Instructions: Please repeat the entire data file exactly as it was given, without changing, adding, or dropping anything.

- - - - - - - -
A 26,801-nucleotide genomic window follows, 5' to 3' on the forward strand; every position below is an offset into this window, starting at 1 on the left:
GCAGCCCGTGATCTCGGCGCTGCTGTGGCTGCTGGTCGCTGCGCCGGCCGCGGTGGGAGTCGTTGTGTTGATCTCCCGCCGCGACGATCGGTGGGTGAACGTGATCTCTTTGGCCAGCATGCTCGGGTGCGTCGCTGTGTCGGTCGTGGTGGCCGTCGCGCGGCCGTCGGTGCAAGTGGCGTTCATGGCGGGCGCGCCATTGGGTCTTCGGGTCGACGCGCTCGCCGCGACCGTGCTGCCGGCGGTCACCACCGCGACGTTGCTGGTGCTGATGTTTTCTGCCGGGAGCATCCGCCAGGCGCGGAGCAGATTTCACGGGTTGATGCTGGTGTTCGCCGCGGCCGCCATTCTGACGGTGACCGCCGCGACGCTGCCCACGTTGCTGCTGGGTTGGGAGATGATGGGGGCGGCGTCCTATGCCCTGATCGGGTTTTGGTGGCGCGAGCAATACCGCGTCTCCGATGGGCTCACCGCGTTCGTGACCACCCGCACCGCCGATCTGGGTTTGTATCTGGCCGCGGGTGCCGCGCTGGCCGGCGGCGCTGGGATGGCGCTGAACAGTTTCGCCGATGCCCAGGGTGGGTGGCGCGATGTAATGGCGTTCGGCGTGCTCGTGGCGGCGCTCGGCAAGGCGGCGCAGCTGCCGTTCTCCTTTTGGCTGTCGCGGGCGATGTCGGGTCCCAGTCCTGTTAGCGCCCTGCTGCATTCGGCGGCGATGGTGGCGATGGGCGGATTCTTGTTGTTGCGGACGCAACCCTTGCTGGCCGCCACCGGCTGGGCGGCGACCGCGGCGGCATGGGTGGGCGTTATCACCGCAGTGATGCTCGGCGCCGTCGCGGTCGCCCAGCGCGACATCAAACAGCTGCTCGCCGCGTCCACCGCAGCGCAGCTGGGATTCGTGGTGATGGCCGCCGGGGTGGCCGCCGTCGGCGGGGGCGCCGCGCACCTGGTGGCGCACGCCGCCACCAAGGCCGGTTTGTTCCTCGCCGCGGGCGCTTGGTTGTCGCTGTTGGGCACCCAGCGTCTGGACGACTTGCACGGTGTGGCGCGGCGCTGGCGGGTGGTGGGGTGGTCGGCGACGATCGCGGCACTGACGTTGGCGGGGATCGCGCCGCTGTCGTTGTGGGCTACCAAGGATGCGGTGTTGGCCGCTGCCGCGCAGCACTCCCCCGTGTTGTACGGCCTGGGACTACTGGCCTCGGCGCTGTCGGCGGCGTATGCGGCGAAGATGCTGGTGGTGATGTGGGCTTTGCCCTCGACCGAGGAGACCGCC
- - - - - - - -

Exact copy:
A 26,801-nucleotide genomic window follows, 5' to 3' on the forward strand; every position below is an offset into this window, starting at 1 on the left:
GCAGCCCGTGATCTCGGCGCTGCTGTGGCTGCTGGTCGCTGCGCCGGCCGCGGTGGGAGTCGTTGTGTTGATCTCCCGCCGCGACGATCGGTGGGTGAACGTGATCTCTTTGGCCAGCATGCTCGGGTGCGTCGCTGTGTCGGTCGTGGTGGCCGTCGCGCGGCCGTCGGTGCAAGTGGCGTTCATGGCGGGCGCGCCATTGGGTCTTCGGGTCGACGCGCTCGCCGCGACCGTGCTGCCGGCGGTCACCACCGCGACGTTGCTGGTGCTGATGTTTTCTGCCGGGAGCATCCGCCAGGCGCGGAGCAGATTTCACGGGTTGATGCTGGTGTTCGCCGCGGCCGCCATTCTGACGGTGACCGCCGCGACGCTGCCCACGTTGCTGCTGGGTTGGGAGATGATGGGGGCGGCGTCCTATGCCCTGATCGGGTTTTGGTGGCGCGAGCAATACCGCGTCTCCGATGGGCTCACCGCGTTCGTGACCACCCGCACCGCCGATCTGGGTTTGTATCTGGCCGCGGGTGCCGCGCTGGCCGGCGGCGCTGGGATGGCGCTGAACAGTTTCGCCGATGCCCAGGGTGGGTGGCGCGATGTAATGGCGTTCGGCGTGCTCGTGGCGGCGCTCGGCAAGGCGGCGCAGCTGCCGTTCTCCTTTTGGCTGTCGCGGGCGATGTCGGGTCCCAGTCCTGTTAGCGCCCTGCTGCATTCGGCGGCGATGGTGGCGATGGGCGGATTCTTGTTGTTGCGGACGCAACCCTTGCTGGCCGCCACCGGCTGGGCGGCGACCGCGGCGGCATGGGTGGGCGTTATCACCGCAGTGATGCTCGGCGCCGTCGCGGTCGCCCAGCGCGACATCAAACAGCTGCTCGCCGCGTCCACCGCAGCGCAGCTGGGATTCGTGGTGATGGCCGCCGGGGTGGCCGCCGTCGGCGGGGGCGCCGCGCACCTGGTGGCGCACGCCGCCACCAAGGCCGGTTTGTTCCTCGCCGCGGGCGCTTGGTTGTCGCTGTTGGGCACCCAGCGTCTGGACGACTTGCACGGTGTGGCGCGGCGCTGGCGGGTGGTGGGGTGGTCGGCGACGATCGCGGCACTGACGTTGGCGGGGATCGCGCCGCTGTCGTTGTGGGCTACCAAGGATGCGGTGTTGGCCGCTGCCGCGCAGCACTCCCCCGTGTTGTACGGCCTGGGACTACTGGCCTCGGCGCTGTCGGCGGCGTATGCGGCGAAGATGCTGGTGGTGATGTGGGCTTTGCCCTCGACCGAGGAGACCGCC